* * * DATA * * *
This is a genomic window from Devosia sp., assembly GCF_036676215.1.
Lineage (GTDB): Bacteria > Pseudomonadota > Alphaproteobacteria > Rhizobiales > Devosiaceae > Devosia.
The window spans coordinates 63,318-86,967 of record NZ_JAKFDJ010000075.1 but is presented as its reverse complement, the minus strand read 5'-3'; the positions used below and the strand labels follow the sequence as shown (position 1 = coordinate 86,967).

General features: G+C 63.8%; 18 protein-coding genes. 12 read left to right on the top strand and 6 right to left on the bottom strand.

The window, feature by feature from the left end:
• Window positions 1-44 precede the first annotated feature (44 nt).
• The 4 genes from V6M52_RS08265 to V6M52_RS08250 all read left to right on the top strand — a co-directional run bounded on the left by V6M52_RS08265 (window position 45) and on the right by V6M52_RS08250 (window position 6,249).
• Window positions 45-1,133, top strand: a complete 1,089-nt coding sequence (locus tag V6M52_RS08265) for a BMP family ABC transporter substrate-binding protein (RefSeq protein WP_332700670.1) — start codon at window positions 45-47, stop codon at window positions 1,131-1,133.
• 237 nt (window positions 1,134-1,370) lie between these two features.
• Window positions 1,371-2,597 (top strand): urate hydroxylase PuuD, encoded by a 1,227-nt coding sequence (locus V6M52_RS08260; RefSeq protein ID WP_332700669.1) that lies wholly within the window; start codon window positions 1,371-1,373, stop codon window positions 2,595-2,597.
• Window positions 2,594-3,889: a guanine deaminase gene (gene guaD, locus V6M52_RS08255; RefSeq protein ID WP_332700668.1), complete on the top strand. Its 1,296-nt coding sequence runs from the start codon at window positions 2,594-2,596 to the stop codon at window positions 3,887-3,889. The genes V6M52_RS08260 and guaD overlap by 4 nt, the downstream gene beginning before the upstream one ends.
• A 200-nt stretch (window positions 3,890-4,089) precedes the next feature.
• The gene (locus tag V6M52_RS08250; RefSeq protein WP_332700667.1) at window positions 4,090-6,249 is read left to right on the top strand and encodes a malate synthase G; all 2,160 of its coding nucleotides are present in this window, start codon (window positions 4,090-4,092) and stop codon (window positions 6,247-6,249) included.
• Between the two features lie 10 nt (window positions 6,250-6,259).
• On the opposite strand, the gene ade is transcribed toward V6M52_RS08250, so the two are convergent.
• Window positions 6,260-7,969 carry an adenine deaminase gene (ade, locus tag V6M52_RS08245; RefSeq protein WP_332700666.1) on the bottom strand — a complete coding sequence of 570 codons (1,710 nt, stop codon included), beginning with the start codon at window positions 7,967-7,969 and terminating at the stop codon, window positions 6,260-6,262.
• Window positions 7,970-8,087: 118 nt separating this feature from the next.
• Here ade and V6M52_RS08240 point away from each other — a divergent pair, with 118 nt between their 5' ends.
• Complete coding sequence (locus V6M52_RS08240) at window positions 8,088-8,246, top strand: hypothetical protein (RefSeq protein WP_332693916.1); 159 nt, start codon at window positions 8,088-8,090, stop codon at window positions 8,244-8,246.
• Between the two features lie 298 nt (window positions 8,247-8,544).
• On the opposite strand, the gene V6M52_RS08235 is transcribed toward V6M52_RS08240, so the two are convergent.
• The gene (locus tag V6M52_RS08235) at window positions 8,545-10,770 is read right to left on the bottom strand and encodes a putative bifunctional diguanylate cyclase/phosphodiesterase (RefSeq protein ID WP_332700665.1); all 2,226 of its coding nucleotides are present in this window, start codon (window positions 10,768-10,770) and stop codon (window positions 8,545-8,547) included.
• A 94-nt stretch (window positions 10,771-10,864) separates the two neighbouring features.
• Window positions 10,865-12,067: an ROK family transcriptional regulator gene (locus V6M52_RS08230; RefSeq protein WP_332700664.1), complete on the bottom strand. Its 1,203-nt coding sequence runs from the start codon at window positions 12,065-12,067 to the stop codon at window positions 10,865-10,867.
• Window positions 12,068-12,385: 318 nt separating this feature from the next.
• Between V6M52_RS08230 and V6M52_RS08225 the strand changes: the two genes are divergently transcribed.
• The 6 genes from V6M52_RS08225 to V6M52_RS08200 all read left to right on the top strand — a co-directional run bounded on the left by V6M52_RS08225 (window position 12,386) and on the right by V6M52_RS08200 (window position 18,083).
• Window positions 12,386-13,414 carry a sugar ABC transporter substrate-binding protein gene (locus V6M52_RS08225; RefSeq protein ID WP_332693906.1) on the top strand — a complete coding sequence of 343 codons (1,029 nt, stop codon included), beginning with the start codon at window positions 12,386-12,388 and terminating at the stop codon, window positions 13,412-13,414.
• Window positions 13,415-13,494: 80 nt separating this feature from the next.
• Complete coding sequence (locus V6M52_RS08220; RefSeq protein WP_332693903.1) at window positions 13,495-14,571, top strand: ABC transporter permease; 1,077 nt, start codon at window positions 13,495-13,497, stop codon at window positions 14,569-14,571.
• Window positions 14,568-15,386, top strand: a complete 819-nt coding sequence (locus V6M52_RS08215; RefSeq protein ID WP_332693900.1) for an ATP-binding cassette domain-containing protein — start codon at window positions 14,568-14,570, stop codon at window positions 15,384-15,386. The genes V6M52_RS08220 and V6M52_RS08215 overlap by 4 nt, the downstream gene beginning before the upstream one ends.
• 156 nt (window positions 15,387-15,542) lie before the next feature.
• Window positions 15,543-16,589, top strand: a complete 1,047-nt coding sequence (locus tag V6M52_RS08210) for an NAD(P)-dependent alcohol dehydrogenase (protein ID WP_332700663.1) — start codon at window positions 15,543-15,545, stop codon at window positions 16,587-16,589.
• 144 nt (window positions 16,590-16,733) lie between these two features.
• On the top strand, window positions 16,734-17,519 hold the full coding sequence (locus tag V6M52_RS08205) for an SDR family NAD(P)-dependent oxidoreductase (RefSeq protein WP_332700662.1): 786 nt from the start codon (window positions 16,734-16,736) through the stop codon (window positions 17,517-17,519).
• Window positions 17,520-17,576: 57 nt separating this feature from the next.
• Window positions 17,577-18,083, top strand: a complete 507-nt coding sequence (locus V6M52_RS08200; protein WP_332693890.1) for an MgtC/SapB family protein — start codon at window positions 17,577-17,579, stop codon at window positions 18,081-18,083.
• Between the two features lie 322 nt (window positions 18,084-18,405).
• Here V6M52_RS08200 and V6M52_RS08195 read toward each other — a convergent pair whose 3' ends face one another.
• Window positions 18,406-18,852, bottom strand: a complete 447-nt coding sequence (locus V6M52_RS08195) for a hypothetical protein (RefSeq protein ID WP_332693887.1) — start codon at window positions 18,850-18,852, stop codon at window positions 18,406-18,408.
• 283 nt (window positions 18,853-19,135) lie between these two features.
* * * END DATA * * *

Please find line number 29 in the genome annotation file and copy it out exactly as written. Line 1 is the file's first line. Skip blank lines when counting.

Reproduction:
• Window positions 13,415-13,494: 80 nt separating this feature from the next.